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Brexit: Suppliers sit tight during uncertain times
There has been much debate around whether Theresa May’s withdrawal agreement will gain parliament’s backing and be enshrined in UK law in time for Brexit on 29 March 2019. The vote was supposed to take place this week, but was postponed amid concerns around the backstop arrangement resulting in a defeat. May has now gone back to Brussels to renegotiate the backstop terms after receiving a ‘vote of confidence’ in her leadership in parliament yesterday.
The impact on the energy markets should the UK leave the EU without an agreement in place has also received mixed views. According to a report released on Friday by the UK Energy Research Centre (UKERC), exiting the UK’s single market for electricity without a deal would undermine energy security, hit industry profitability and drive up costs. However some Brexit campaigners have argued a ‘no deal’ Brexit would help curb energy bills by allowing the UK to cut VAT on energy and scrap clean energy targets.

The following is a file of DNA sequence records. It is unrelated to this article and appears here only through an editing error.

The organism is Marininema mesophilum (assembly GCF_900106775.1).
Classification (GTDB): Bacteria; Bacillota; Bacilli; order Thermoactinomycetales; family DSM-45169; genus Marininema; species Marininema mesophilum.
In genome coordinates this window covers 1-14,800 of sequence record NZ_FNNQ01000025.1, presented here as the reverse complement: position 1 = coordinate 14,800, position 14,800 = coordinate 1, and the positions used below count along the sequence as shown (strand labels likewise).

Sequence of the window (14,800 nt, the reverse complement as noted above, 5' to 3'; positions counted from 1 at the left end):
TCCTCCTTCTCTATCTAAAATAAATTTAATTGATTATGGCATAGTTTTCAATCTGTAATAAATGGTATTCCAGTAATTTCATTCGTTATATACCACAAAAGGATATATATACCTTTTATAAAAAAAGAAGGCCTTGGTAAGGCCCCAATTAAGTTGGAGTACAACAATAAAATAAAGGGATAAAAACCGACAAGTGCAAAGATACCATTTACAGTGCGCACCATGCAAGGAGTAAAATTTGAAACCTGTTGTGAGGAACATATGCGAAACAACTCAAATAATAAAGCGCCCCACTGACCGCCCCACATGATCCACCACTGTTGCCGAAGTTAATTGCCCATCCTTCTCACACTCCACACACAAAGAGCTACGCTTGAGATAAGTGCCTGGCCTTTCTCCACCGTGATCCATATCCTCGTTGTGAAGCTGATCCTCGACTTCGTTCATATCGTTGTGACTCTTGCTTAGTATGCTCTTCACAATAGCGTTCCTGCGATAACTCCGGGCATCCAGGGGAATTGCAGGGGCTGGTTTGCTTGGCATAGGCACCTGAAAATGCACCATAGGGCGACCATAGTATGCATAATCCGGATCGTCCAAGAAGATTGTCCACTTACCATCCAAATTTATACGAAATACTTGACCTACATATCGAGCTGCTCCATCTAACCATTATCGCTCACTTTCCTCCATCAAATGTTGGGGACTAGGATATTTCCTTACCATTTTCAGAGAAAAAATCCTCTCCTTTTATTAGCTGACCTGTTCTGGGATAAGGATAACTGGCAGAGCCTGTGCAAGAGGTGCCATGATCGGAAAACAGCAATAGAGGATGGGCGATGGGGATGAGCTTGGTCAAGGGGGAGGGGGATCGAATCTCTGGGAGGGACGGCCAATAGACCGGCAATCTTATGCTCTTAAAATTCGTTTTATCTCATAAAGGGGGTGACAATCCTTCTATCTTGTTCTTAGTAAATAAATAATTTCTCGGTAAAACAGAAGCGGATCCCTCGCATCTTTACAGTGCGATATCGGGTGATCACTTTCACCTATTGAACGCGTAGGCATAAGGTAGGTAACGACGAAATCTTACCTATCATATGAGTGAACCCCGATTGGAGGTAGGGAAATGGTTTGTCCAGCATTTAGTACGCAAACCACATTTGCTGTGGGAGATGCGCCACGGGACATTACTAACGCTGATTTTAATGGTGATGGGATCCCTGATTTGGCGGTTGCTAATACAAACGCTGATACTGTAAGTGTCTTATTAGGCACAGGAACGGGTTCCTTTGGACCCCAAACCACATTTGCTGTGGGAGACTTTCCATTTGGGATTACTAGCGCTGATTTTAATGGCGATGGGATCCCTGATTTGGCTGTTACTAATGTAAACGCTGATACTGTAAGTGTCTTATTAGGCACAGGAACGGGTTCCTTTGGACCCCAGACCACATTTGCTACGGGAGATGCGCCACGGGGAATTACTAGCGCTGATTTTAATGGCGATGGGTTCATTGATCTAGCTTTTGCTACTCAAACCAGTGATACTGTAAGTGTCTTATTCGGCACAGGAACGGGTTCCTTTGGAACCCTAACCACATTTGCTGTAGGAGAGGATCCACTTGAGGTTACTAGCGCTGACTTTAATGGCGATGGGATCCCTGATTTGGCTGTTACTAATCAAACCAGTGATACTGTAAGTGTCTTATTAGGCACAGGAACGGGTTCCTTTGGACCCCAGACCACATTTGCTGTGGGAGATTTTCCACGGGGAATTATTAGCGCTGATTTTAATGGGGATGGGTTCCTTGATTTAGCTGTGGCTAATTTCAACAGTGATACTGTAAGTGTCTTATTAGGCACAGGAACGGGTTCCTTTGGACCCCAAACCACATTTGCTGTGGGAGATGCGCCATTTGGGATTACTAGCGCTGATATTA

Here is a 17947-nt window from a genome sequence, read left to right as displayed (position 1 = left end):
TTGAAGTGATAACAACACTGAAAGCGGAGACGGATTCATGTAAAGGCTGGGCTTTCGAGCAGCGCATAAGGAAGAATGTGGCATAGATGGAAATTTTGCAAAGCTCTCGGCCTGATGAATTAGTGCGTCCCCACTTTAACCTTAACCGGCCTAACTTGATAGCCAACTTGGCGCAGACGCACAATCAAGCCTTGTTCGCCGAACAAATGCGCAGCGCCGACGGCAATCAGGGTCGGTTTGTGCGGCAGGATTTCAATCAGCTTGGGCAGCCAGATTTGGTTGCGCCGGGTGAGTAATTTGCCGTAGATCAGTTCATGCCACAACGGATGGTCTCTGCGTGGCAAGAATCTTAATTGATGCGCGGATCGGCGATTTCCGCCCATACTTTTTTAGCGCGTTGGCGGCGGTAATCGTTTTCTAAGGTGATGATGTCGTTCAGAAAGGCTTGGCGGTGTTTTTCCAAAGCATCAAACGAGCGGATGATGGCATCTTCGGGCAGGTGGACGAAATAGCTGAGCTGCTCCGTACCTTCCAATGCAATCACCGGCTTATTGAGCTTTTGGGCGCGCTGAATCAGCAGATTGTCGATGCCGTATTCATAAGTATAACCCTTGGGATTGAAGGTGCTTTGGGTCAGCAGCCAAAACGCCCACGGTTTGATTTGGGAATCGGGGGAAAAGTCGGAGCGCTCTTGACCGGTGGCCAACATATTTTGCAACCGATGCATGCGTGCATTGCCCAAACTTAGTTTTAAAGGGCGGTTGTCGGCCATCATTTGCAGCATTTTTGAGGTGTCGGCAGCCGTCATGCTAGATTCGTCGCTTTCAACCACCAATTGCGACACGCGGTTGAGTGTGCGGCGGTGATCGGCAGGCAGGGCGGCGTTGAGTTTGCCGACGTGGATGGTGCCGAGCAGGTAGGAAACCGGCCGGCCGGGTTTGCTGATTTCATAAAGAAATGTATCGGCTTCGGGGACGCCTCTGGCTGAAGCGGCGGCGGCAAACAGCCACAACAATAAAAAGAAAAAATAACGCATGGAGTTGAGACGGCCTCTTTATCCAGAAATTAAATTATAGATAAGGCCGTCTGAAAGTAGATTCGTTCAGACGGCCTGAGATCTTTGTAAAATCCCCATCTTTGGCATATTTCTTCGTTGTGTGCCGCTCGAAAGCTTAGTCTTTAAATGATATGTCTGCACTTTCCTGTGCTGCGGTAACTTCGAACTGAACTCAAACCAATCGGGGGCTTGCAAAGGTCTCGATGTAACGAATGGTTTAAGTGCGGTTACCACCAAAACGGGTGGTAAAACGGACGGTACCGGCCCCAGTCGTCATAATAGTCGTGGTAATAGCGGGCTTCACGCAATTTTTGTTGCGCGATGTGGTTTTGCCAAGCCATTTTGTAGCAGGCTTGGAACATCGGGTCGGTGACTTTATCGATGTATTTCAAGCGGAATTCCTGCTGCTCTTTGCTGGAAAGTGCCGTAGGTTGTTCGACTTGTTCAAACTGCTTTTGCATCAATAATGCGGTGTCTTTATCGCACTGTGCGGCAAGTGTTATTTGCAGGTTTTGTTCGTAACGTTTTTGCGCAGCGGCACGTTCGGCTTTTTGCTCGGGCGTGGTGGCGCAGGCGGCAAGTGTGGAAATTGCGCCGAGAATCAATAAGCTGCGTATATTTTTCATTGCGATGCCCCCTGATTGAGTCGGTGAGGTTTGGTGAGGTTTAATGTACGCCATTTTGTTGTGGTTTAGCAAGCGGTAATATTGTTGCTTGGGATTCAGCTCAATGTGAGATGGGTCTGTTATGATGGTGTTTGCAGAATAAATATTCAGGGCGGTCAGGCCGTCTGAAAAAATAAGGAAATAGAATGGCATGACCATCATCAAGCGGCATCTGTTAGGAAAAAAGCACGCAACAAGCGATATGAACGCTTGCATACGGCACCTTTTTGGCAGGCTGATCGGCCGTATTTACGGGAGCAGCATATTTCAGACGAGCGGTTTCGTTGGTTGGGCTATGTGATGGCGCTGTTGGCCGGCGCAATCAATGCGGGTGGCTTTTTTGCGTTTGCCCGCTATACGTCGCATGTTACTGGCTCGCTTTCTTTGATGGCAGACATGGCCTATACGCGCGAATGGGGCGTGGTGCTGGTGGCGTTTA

We have asked numerous energy suppliers what they predict will happen to the energy markets should the government face defeat, and the general consensus has been one of uncertainty. It seems that everyone is sitting tight to see what unfolds. With the Court of Justice of the EU recently advising that the UK may unilaterally revoke its notification under Article 50 of the Treaty of the European Union if the agreement is not approved, unilateral revocation of the Article 50 notice is now considered a genuine alternative to a “no deal” Brexit.
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